4 Target Selection

4.1 Summary of Targeting Requirements

The primary science goal for the BigBOSS survey is to measure with high precision the baryon acoustic feature imprinted on the large-scale structure of the universe, as well as the distortions of galaxy clustering due to redshift-space effects. The survey will achieve this science goal through spectroscopic observations of three distinct classes of extragalactic sources: luminous red galaxies (LRGs), star-forming emission line galaxies (ELGs), and quasi-stellar objects (QSOs). Each of these categories will require a different set of selection techniques to provide sufficiently large samples of spectroscopic targets from available photometric data. Further, to ensure high efficiency, the methods used must select objects with spectral features that will produce a reliable redshift or Ly-α forest measurement within the BigBOSS wavelength range.

The targeting requirements for each of the BigBOSS targets is summarized in Table 4.1. The requirements table includes the spectral feature of interest, the desired redshift range, volume density, and the projected areal density summarized from the following target selection discussion. The volume density values in the table are the minimum required densities; we expect to achieve substantially higher target densities over much of the redshift range. Figure 4.1 shows the target redshift distributions resulting from the strategies discussed in this chapter. The distributions have been smoothed to show the general shape and redshift range of the target samples, and the total areal densities are scaled to match the values in Table 4.1. These distributions represent the raw galaxy populations that would be tar geted by BigBOSS before inefficiencies (such as placing a fiber on the target or measuring a spectral feature of sufficient signal-to-noise) are taken into account.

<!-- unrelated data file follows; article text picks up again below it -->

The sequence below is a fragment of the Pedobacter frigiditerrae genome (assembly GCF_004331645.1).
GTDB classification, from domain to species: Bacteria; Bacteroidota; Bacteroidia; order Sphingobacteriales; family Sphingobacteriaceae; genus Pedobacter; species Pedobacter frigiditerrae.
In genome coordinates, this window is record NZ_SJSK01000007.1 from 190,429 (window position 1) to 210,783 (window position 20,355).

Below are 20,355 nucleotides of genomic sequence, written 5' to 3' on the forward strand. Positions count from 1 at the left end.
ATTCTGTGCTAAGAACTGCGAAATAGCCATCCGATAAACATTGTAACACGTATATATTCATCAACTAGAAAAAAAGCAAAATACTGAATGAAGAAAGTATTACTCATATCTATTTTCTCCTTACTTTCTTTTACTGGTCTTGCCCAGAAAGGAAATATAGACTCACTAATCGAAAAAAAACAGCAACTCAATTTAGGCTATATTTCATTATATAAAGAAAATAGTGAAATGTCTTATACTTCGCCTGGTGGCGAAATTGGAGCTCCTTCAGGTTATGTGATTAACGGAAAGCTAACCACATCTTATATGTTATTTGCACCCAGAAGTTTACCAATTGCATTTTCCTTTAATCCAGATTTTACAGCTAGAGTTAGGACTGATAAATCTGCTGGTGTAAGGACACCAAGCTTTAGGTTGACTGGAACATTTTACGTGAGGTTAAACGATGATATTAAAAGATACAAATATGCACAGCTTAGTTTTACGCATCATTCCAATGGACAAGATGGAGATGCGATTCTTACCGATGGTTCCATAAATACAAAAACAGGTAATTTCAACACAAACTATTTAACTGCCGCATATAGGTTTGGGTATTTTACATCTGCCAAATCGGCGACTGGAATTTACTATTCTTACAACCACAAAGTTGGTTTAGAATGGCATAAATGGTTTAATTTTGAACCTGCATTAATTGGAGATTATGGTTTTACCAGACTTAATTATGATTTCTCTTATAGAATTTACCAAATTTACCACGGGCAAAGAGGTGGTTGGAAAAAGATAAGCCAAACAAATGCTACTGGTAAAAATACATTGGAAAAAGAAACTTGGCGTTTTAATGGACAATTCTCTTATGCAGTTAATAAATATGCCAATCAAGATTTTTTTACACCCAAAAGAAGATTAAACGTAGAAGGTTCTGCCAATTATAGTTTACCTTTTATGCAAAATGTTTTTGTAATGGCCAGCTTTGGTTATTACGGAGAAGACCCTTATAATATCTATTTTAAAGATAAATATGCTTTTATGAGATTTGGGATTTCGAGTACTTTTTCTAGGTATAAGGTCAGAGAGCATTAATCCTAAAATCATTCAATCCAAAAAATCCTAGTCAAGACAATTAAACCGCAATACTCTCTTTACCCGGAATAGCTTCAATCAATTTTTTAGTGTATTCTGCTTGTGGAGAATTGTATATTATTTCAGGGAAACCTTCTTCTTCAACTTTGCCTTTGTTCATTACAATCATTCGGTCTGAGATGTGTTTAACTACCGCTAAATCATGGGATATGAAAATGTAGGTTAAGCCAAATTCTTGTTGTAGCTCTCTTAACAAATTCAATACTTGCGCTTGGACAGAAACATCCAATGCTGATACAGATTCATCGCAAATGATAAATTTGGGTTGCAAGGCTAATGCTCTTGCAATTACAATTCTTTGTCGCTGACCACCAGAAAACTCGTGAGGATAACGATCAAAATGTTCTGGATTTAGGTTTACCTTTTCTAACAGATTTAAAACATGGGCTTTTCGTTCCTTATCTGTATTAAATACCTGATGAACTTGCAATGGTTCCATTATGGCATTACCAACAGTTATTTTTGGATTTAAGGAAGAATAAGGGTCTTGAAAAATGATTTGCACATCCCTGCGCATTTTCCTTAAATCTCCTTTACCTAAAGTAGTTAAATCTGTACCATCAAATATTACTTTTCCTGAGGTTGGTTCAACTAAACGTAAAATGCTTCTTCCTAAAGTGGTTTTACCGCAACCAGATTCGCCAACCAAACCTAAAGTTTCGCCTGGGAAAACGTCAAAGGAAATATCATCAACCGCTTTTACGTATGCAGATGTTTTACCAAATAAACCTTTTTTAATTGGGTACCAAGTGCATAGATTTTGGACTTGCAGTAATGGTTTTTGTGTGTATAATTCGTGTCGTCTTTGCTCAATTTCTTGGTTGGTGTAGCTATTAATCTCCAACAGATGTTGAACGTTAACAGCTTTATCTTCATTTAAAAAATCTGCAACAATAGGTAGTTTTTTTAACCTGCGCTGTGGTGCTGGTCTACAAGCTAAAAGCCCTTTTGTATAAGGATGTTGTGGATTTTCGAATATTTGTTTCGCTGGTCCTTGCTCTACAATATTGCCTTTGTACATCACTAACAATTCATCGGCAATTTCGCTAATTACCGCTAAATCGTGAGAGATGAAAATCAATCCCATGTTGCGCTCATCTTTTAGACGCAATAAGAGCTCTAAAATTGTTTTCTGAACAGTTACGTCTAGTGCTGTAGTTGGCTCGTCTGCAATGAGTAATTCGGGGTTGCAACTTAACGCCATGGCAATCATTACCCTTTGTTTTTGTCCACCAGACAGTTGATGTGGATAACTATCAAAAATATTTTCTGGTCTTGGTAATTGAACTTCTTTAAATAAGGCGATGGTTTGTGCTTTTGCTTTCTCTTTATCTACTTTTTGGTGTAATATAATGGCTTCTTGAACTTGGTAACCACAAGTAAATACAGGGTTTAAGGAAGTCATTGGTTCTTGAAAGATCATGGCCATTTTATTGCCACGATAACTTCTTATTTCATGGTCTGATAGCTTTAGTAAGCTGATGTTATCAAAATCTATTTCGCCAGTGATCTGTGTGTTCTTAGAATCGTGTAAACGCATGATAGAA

The lowest redshift sample of BigBOSS targets will be composed of LRGs. These luminous, massive galaxies ceased star formation more than a billion years before the time of observation, and therefore have evolved, red composite spectral energy distributions (SEDs). The BOSS survey is targeting these objects to z < 0.6 using SDSS gri colors and measuring spectroscopic redshifts using the prominent 4000Å break continuum feature. BigBOSS will measure the same feature but extending to z < 1.0; as a result, other selection techniques will be required. In particular, we will select LRGs using the prominent 1.6µm (restframe) “bump”. This feature corresponds to the peak of LRG SEDs and provides a strong correlation between optical/near-infrared (NIR) color and redshifts at z < 1. We will use 3.4µm photometry from the space-based Wide-Field Infrared Survey Explorer (WISE) to efficiently select LRGs in the redshift range of 0.6 < z < 1.0.